There is a sickness spreading in the FIRE (financial independence, retire early) community. This sickness threatens to topple the best laid plans of intelligent young men and women everywhere. The mentality is that you must do everything yourself to save a dollar and reach your FI goal as soon as possible. Except this DIY mantra is the surest way to delay FI and early retirement by a substantial amount of time.
The worst disasters at my office and lowest times of profitability are when I, as the boss, either refuse to delegate or do not have qualified employees to delegate to. The same applies in personal life. When you do every possible job yourself you lose the economies of scale a professional can bring to the table at a lower cost, faster completion, and a better finished product. Your FIRE goal can be delayed because you refused to delegate.Read More
Back when Doc* was alive he played cards with us every Friday night. One night we got a call the police were at his house. It seems someone had broken into his home and may have started a fire. We thought the card game was over as Doc would head home to assess the damage. Instead he stayed tight in his chair and demanded the cards be dealt.
That night at cards I discovered the real priorities in life. The card game with family and neighbors was more important than stuff accumulated over a lifetime. Of course Doc never tossed anything out, but if someone wanted to steal his stuff, have at it.
My grandfather (Doc) was a Stoic without knowing it. He knew there was nothing he could do if his house was on fire or he was burglarized. He wasn’t going to grab a bucket and start tossing water on the flame; he was 88 years old. It seems it takes a lot of years for the wisdom to develop on what has real value, like a card game with people you care about. You can act like a chipmunk standing guard around your stash or you can value stuff at zero and relationships as priceless. Your choice will determine the level of happiness in your life.Read More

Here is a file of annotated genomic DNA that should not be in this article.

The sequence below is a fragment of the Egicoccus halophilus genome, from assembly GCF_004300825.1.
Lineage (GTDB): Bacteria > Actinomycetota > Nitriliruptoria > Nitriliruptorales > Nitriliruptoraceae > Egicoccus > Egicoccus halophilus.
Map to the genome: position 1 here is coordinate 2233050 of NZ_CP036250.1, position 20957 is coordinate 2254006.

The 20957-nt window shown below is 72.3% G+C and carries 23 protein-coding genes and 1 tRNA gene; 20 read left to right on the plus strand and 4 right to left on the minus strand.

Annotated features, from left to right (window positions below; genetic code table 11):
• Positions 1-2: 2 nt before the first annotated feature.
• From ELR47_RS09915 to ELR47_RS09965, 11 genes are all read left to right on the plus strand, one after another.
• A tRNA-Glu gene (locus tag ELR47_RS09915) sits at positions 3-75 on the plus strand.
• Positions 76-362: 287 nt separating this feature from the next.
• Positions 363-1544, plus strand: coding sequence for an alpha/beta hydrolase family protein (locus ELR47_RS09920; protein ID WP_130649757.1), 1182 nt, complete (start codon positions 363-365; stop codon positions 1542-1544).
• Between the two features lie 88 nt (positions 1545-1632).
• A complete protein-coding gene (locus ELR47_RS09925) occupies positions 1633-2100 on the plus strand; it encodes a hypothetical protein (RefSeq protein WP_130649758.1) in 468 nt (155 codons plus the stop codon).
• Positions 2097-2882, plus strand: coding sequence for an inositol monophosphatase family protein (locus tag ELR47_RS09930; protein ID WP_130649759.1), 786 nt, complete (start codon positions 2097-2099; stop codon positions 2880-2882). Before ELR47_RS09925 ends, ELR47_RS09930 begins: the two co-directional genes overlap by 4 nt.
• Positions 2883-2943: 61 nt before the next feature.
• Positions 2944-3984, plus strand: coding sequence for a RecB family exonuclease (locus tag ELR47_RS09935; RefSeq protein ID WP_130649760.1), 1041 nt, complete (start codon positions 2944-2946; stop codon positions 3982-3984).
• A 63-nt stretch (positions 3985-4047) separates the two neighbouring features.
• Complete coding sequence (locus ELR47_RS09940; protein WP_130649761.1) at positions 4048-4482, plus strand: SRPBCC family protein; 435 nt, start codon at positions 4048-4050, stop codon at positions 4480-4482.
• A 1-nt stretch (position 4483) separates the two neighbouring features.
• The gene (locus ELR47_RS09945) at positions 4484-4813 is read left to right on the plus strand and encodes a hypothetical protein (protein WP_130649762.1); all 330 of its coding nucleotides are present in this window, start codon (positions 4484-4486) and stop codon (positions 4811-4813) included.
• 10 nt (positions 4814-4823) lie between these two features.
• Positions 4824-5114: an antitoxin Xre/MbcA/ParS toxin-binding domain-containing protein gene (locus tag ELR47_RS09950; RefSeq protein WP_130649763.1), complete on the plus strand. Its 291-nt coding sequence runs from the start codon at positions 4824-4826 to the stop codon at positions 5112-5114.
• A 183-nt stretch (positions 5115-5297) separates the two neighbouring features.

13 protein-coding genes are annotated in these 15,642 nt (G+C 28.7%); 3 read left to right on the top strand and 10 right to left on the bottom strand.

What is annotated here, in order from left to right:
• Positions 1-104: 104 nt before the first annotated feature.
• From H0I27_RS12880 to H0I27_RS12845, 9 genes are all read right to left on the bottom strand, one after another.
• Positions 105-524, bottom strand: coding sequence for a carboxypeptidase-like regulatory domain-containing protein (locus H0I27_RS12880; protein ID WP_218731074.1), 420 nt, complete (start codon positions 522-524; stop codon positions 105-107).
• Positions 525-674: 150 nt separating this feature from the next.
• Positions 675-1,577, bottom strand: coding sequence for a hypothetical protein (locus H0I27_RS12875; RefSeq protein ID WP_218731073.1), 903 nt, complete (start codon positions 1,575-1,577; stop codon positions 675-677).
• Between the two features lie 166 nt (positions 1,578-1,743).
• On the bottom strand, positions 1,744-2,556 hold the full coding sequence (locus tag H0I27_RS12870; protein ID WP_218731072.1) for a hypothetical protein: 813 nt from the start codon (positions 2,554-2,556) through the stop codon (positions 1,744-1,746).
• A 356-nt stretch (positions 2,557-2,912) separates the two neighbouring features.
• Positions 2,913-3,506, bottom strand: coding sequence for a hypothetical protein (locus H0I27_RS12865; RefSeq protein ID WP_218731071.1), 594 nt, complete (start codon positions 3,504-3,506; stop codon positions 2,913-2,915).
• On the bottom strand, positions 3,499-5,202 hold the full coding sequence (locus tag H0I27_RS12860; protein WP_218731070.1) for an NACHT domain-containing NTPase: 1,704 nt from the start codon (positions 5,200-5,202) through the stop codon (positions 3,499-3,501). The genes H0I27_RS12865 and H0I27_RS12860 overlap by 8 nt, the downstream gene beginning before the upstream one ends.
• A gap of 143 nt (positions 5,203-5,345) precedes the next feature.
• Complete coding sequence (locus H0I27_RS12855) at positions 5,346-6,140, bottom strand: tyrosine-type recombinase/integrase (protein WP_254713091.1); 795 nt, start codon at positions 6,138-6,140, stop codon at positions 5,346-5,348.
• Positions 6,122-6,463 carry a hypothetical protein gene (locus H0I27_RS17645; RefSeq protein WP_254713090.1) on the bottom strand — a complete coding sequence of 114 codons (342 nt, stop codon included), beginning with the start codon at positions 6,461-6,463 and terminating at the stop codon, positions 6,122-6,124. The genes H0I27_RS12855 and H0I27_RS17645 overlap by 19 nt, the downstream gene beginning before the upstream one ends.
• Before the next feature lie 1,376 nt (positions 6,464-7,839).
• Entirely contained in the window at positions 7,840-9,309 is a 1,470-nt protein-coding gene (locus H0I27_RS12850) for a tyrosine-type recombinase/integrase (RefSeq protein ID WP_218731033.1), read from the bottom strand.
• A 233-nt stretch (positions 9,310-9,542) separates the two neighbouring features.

There is a genetic defect in The Wealthy Accountant’s family. It is so serious it threatens to overrun everything we value, costing us money and health. No one doubts grandpa accountant possessed the genetic mutation back in the farming days. Dad accountant followed in grandpa’s footsteps and a brief look around my home will erase any question in your mind the acorn does not fall far from the tree.
When I was a wee tyke my grandfather had a special job for us on rainy days. Rather than take a day off he sent us kids to the old shed where all the nails and screws from assorted jobs were thrown into a wooden bin. Our job was to separate them. Lest you think I am pulling your leg I have a sworn affidavit in my drawer, god forbid I would throw that away.Read More
You did everything right: maxed out your retirement accounts, invested in index funds, paid off all debt, saved half your gross income, and did every home project and car repair yourself to save money. If you are like me this describes you to a T. I save a massive amount of my income in tax advantaged retirement plans and stuff non-qualified accounts, too. Very few jobs are off-limits to me. The roof is bad; I go up there and spank on another set of shingles after tearing off the old ones. A bad light switch is an easy fix after a short visit to the hardware store. I clip my own lawn at home and the office; I grow most of the food I consume; I bike to work even though it is a 30 miles round-trip; change the oil in the car; and I have no problem with a paint brush.Read More